What are Cherry MX switches?
Picking out the correct Cherry MX switches can be a complicated and difficult decision. That’s why we’re here to go through everything you need to know.
If you’re interested in upgrading your PC gaming setup, you may have heard of Cherry MX switches. However, knowing which one is correct for you, or even what they can do, can be overwhelming.
Keep reading to find out everything you need to know about Cherry MX switches.
What are Cherry MX switches?
Simply put, Cherry MX switches are a German brand of mechanical desktop keyboard switches that are very popular with gamers and typists alike.
The first MX was introduced in 1983 and they have grown since then, collaborating with the company Corsair to create tactile and clicky keyboards that are ideal for gaming, though they can be useful for programming and typing too, depending on your preference.
What are the different types of Cherry MX switches?
There are various types of Cherry MX switches which all have their own specific function. There are linear, tactile and clicky switches.
Linear switches produce a smooth keystroke and make minimal noise, tactile switches have a small bump and made some noise, while clicky switches, as the name implies, produces a loud clicking noise and have a small bump on each keystroke.
The reason the switches differ is due to their different use cases. For example, while a clicky and loud keyboard may be ideal for people who want to type up documents at home, it would be less appropriate in an office environment, or other workspaces where people need to be quiet, like a library.
Furthermore, both the tactile and clicky switches have a small bump, which provides feedback for the user. This can be helpful for typists who bottom out as they type – which is when you press a switch down to its full depth thus making the typing process longer – as it provides stronger feedback.
For gamers, we would recommend using linear switches, as it provides less interruption from rapid key pressing, it doesn’t make as much noise as a clicky keyboard and it doesn’t feature a tactile bump, which some may find to be distracting.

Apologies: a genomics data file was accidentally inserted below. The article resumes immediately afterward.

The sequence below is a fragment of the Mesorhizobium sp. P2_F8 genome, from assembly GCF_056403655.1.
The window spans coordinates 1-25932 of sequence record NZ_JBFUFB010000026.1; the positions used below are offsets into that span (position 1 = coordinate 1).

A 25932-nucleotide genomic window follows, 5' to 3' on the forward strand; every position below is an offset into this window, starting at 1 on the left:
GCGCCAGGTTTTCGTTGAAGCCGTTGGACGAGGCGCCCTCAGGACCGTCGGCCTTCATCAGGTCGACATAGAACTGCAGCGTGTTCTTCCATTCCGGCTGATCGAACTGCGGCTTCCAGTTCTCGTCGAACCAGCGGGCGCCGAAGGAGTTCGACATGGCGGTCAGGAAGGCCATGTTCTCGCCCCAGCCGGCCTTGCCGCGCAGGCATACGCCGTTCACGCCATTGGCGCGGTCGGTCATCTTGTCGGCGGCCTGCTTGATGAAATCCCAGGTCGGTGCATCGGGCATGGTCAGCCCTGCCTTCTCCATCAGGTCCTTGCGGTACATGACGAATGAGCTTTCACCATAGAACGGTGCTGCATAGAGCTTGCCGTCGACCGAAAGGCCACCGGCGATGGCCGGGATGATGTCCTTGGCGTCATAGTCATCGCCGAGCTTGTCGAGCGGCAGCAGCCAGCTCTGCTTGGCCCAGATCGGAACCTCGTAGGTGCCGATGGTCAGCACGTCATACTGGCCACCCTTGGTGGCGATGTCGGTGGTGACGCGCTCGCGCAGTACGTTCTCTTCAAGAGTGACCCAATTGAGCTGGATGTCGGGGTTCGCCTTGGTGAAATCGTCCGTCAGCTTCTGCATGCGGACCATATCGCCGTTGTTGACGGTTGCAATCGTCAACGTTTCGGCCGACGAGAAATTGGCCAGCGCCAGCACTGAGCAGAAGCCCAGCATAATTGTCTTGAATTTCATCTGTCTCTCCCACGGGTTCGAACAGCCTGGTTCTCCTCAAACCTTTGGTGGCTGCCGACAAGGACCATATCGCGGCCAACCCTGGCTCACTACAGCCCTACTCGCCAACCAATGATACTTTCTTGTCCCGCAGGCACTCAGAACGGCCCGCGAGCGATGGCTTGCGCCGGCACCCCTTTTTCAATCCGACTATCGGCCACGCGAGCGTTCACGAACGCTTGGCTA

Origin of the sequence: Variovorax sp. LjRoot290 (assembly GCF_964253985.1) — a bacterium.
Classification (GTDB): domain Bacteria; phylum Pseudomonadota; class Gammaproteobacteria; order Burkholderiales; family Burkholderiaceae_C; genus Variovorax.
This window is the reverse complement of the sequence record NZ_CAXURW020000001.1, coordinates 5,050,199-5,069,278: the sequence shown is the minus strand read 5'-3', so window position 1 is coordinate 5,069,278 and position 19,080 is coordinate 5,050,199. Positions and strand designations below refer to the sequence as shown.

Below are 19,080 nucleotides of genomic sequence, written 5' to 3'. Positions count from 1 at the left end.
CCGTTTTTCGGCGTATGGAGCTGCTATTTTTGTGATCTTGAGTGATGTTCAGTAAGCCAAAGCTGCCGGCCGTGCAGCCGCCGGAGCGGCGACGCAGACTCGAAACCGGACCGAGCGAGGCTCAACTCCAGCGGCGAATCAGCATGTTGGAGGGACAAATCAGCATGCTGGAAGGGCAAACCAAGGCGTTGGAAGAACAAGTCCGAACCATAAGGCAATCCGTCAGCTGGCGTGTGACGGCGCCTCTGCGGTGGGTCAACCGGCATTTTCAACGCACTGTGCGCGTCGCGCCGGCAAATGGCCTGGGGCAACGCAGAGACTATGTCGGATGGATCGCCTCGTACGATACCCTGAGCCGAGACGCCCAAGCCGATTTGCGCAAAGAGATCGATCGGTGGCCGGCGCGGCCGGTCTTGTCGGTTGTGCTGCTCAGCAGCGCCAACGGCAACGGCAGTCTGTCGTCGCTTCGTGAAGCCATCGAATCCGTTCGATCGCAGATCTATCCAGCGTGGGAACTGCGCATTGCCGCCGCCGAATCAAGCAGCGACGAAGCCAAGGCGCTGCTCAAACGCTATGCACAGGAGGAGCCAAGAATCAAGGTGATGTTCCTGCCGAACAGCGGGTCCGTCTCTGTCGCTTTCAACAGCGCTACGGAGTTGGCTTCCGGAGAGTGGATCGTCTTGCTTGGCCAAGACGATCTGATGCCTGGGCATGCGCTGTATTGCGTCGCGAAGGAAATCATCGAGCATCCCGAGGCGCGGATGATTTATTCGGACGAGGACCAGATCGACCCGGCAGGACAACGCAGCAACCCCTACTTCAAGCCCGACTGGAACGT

However, everyone will find a type of Cherry MX switch that they prefer for any given environment, and the customisation means that you can try out different types of switches on your keyboard to see what works best for you.
There are also different colours of MX switches which also influence how the switches feel. Check out the table below to see which switches are recommended for each use type and what their description is.
|MX switch colour||Description||Ideal useage|
|MX Green||Very loud, clicky and bumpy, heavy resistance||Typing|
|MX Blue||Very loud, clicky and bumpy, some resistance||Typing|
|MX Clear||Some sound, bumpy, heavy resistance||Typing or Gaming|
|MX Brown||Some sound, bumpy, some resistance||Typing and Gaming|
|MX Black||Quiet, no bump, heavy resistance||Gaming|
|MX Red||Quiet, no bump and little resistance||Gaming|
Can I use Cherry MX switches on my own keyboard?
Unfortunetely, not all keycaps can fit on all switches, meaning that you may need to check if you keyboard is compatible with Cherry MX switches.
However, you can always upgrade to a keyboard that already houses Cherry MX switches, which can be founded in multiple brands including Corsair, Logitech, Cherry MX itself and Das.
You will also want to make sure that the keyboard you buy has the correct type of switches for you, whether that be linear, tactile or clicky, and that you’re happy with the levels of noise and resistance too.